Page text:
The FCA has requested the power to regulate investment consultants after its asset management study raised concerns about conflicts of interest among these businesses.
The regulator raised a concern that gifts and hospitality from asset managers could create conflicts of interest for investment consultants that provide asset manager ratings and recommendation services to investors.
Questions were also asked about investment consultants providing these services to investors while at the same time providing consultancy services to asset management firms.
Specifically, the FCA flagged there were concerns that any revenues investment consultants earned from asset managers could create conflicts of interest.
Some investment consultants reiterated to the FCA that they have processes in place to ensure asset managers’ gifts, hospitality or revenue from providing services did not affect their advice while others argued the outings and presents they received were “insignificant and declining.”
However the regulator stated it was still concerned receiving rewards was resulting in certain fund houses receiving higher ratings.
Last year FTAdviser revealed the UK’s best known fund scorers were outraged over claims ratings were given on a ‘pay-to-play’ basis.
A 'pay-to-play' basis refers to the practice where funds aren’t rated if the fund house refuses a commercial arrangement with the ratings agency.
Back then Richard Romer-Lee, managing director of Square Mile, branded claims about bias “absurd”, while Morningstar’s director of communications, Tina Gould, said any fees paid by asset managers are “entirely subsequent and separate to the analyst rating”.
FE portfolio manager Oliver Clarke-Williams said his organisation's ratings were “fully independent” and whole of market, and Geoff Mills, director at Rayner Spencer Mills, said, “anyone who suggests there is any bias or favouritism or that the fund group or manager can influence our decision is wrong”.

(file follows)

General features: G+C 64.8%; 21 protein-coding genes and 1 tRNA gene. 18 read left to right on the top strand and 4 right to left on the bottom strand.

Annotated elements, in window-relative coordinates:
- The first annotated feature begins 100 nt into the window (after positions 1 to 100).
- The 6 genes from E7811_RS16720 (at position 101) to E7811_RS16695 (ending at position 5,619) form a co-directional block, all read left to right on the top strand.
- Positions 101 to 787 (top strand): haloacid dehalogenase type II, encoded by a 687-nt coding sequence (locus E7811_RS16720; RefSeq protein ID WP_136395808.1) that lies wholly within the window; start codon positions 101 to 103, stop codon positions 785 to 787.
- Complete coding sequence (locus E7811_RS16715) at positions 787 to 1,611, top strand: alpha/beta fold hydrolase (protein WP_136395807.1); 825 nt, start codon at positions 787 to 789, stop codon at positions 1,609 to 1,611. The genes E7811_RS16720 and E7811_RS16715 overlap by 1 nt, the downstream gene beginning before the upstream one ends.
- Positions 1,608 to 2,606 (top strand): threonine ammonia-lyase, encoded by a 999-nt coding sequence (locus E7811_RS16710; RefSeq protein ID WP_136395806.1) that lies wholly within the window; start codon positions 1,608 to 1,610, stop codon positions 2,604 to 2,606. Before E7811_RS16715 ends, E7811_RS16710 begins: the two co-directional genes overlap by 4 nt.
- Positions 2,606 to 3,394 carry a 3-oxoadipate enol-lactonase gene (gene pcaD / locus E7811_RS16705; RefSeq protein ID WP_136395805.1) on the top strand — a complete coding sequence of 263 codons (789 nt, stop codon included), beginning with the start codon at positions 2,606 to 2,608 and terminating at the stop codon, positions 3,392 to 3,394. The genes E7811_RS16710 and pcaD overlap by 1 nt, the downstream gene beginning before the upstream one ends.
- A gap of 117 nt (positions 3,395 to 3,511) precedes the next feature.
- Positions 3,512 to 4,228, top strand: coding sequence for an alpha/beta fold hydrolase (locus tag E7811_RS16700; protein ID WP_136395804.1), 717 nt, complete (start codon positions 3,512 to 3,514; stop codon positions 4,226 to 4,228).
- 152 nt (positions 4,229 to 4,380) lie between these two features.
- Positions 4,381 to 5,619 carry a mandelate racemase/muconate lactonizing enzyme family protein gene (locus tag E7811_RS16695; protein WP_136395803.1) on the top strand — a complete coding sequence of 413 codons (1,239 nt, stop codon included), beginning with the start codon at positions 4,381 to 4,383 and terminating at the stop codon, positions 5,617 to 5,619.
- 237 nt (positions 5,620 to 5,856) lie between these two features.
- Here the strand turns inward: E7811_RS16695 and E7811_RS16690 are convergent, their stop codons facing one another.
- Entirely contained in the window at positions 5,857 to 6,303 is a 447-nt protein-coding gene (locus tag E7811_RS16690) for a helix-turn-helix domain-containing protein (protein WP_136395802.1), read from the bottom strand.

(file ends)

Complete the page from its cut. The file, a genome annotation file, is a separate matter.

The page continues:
Defaqto chief executive Zahid Bilgrami said the company's Diamond Ratings are whole of market and not ‘pay-to-play’: "We do not have conflicts as others may have in this space. The vast majority of our ratings are not paid for."
All of the ratings agencies FTAdviser spoke to commercialise their ratings in some way.
The FCA’s study also slated investment consultancies' ability to spot top managers.
On average, the regulator found consultants were not able to identify managers that offer better returns to investors however their manager selection process ensured that asset managers meet minimum quality standards and reduces operational risk for investors.
In a 114-page paper published today (28 June) the regulator reported consultants also do not appear to drive significant price competition between asset managers and they fail to place a lot of weight on manager fees in their ratings, although in some instances they can help investors in negotiations on price.
Jake Green, regulation partner at law firm Ashurst said some in the industry will find the conclusions drawn by the regulator in this area brutal “but it appears hard to argue with.”